Tag Archives: friendship

7TH SUNDAY OF EASTER, 2018

It was in the New York Times that I read the story of a Jewish rabbi and a world famous financial investor who had met through their wives and had become friends. The investor was born of a Christian family and sang in the choir of his Protestant church in his youth, although he later on gave up religion.

The rabbi’s wife prevailed upon her husband to ask their friend to invest their life’s savings in stocks and bonds. He made the investment, which in 25 years yielded 25 million dollars.

The reason that the two men were featured in the good-size article was that the rabbi and his wife had recently given one third of their fortune to the theological seminary in which he had prepared for his ministry.

The two men were asked how a friendship between such unlike persons had ever begun and then endured for such a long time. The rabbi answered, “We both felt that the business of life is to be decent to one another and to live with compassion and not indifference,”

It’s hard to think of a statement that comes closer to the sentiments of Jesus.

We’ve just completed the many weeks of Easter and Ascension, when the church put before us a Jesus who was preparing his followers for his physical absence, when they would no longer see him or hear him. He is reminding them of what he had taught. He is encouraging them to stay close to him as he is close to the One that he called Father. And he is cautioning them not to be deceived or won over by the world’s spirit of greed and selfishness and idolatry.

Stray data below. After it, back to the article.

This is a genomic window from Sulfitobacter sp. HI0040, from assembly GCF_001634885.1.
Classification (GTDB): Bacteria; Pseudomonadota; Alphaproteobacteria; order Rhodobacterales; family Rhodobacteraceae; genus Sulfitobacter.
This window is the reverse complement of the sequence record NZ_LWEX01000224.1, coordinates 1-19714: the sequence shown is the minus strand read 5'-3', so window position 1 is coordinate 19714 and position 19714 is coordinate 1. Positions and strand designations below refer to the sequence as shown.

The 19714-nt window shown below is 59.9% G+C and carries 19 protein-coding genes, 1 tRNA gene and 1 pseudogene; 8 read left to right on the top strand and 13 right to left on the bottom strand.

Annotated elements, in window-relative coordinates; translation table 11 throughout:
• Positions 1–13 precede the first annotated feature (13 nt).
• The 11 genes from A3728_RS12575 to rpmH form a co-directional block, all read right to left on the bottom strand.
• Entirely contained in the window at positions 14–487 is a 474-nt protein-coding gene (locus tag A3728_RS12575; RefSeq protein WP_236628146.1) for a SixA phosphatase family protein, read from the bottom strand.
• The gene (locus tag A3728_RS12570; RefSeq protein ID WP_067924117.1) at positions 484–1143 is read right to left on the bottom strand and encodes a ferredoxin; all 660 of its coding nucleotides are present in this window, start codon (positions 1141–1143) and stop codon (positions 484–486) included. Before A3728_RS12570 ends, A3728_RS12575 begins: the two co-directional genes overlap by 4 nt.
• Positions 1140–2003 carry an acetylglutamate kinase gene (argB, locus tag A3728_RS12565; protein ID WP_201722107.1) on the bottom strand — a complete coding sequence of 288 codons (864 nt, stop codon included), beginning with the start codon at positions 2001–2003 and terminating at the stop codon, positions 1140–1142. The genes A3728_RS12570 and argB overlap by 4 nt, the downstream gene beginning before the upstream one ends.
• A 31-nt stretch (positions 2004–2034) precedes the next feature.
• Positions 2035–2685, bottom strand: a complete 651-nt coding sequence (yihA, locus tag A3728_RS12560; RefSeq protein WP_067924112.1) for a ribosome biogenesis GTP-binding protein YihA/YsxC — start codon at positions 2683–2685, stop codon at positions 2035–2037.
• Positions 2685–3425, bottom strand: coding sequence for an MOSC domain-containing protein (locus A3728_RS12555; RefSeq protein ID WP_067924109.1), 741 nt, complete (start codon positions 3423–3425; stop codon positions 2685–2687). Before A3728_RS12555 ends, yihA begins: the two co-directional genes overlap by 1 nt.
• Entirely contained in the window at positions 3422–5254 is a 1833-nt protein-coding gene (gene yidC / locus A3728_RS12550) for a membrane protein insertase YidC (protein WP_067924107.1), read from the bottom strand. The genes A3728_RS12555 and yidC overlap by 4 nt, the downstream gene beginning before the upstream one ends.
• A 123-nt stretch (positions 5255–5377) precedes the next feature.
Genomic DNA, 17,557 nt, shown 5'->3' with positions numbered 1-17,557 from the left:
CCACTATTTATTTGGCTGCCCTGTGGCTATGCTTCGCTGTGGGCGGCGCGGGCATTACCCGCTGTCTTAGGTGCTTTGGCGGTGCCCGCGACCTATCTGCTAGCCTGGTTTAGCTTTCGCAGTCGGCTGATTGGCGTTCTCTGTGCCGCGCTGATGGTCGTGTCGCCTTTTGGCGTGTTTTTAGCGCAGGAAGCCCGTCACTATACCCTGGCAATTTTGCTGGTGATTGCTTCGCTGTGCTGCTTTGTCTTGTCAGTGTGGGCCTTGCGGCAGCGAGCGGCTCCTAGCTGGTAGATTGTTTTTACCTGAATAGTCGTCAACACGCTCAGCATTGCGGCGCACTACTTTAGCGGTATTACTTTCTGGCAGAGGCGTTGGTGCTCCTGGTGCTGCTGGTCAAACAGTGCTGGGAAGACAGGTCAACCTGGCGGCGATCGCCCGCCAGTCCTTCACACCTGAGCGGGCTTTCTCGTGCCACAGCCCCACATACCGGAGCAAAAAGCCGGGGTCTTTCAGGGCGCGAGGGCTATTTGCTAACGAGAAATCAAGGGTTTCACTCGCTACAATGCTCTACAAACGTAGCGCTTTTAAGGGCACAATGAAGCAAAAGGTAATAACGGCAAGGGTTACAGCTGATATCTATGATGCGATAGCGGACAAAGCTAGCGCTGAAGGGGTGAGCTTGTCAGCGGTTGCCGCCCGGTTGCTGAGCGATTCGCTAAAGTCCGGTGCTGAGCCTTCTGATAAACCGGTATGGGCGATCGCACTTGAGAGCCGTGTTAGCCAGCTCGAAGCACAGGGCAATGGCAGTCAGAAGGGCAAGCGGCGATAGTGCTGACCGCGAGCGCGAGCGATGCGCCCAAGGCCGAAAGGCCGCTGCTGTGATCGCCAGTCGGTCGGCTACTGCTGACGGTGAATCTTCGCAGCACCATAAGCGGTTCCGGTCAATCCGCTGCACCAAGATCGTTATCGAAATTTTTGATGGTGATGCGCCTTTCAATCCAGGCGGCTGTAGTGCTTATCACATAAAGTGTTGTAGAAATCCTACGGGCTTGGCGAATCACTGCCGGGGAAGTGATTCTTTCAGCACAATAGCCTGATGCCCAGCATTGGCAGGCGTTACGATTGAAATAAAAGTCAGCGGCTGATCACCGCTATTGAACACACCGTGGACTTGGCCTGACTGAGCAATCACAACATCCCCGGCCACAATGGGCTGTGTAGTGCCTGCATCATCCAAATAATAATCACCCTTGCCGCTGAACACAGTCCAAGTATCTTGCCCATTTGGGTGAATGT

If we are going to be faithful to Jesus’ wish for us, we need all the inspirational help that we can get. Jesus said, “Let your good works shine before others so that, when they see them, they too will give glory to God.” I think that also implies that we need to look for and pay close attention to people who are saying things like —

+This war is immoral. Human lives are more precious than a nation’s treasury.

+This doesn’t belong to me. I cannot keep it. I have no right to it.

+We don’t always have to make business decisions. We must also make decisions from the heart. These workers have families and children.

+ She’s gone home to God. She lives, and we can receive from her some of the peace and happiness she now enjoys in perfect union with our Creator.

+Sex is about love. It’s not for domination or intimidation or barter or selfish pleasure.

+A baby is a human being with inalienable rights whether in the womb or outside it.

+Women are as fully human beings as are men. By God’s design they have every right that men have.

+I won’t buy or wear clothes or shoes or anything else that I suspect was made by the slave labor of children and the oppressed poor in third-world countries.

And so on…

We call ourselves sons and daughters of the Resurrection. That cannot mean that the promise of eternal life and happiness in the world-to-come relieves us of responsibility in this mortal life here on earth or allows us to go the world’s self-serving way. Quite the opposite: it imposes on us the heavy responsibility to know the mind and heart of Jesus and to make him the ultimate and practical standard of everything we say and do.